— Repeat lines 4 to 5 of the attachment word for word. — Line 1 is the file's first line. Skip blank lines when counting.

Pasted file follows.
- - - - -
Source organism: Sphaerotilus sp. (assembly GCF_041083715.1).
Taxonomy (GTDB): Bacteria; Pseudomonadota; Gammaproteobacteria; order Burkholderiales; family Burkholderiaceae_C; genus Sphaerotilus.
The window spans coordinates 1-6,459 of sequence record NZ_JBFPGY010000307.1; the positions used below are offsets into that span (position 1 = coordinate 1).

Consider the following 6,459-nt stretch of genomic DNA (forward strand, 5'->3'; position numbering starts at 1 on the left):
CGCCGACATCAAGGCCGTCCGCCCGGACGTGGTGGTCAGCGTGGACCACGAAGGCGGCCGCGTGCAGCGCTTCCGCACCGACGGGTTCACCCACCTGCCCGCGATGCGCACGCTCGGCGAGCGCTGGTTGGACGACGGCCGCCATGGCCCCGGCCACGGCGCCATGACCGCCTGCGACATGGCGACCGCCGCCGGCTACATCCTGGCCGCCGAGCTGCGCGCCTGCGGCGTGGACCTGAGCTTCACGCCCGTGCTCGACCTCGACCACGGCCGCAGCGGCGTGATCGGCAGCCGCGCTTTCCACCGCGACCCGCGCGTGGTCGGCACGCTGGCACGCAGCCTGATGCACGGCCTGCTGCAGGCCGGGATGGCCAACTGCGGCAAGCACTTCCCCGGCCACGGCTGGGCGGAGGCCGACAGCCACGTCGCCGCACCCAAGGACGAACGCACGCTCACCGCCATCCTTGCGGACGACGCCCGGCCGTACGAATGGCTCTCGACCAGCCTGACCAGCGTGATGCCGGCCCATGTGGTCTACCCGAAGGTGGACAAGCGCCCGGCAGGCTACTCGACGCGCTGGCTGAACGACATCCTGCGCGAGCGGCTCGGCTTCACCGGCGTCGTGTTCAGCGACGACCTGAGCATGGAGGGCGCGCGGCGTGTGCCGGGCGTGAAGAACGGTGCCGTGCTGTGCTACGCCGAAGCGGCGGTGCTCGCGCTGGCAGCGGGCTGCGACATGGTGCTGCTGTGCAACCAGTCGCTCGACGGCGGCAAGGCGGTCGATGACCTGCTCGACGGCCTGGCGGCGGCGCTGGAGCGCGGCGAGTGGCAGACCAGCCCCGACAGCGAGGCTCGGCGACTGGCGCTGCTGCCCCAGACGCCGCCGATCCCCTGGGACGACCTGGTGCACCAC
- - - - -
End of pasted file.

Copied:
Consider the following 6,459-nt stretch of genomic DNA (forward strand, 5'->3'; position numbering starts at 1 on the left):
CGCCGACATCAAGGCCGTCCGCCCGGACGTGGTGGTCAGCGTGGACCACGAAGGCGGCCGCGTGCAGCGCTTCCGCACCGACGGGTTCACCCACCTGCCCGCGATGCGCACGCTCGGCGAGCGCTGGTTGGACGACGGCCGCCATGGCCCCGGCCACGGCGCCATGACCGCCTGCGACATGGCGACCGCCGCCGGCTACATCCTGGCCGCCGAGCTGCGCGCCTGCGGCGTGGACCTGAGCTTCACGCCCGTGCTCGACCTCGACCACGGCCGCAGCGGCGTGATCGGCAGCCGCGCTTTCCACCGCGACCCGCGCGTGGTCGGCACGCTGGCACGCAGCCTGATGCACGGCCTGCTGCAGGCCGGGATGGCCAACTGCGGCAAGCACTTCCCCGGCCACGGCTGGGCGGAGGCCGACAGCCACGTCGCCGCACCCAAGGACGAACGCACGCTCACCGCCATCCTTGCGGACGACGCCCGGCCGTACGAATGGCTCTCGACCAGCCTGACCAGCGTGATGCCGGCCCATGTGGTCTACCCGAAGGTGGACAAGCGCCCGGCAGGCTACTCGACGCGCTGGCTGAACGACATCCTGCGCGAGCGGCTCGGCTTCACCGGCGTCGTGTTCAGCGACGACCTGAGCATGGAGGGCGCGCGGCGTGTGCCGGGCGTGAAGAACGGTGCCGTGCTGTGCTACGCCGAAGCGGCGGTGCTCGCGCTGGCAGCGGGCTGCGACATGGTGCTGCTGTGCAACCAGTCGCTCGACGGCGGCAAGGCGGTCGATGACCTGCTCGACGGCCTGGCGGCGGCGCTGGAGCGCGGCGAGTGGCAGACCAGCCCCGACAGCGAGGCTCGGCGACTGGCGCTGCTGCCCCAGACGCCGCCGATCCCCTGGGACGACCTGGTGCACCAC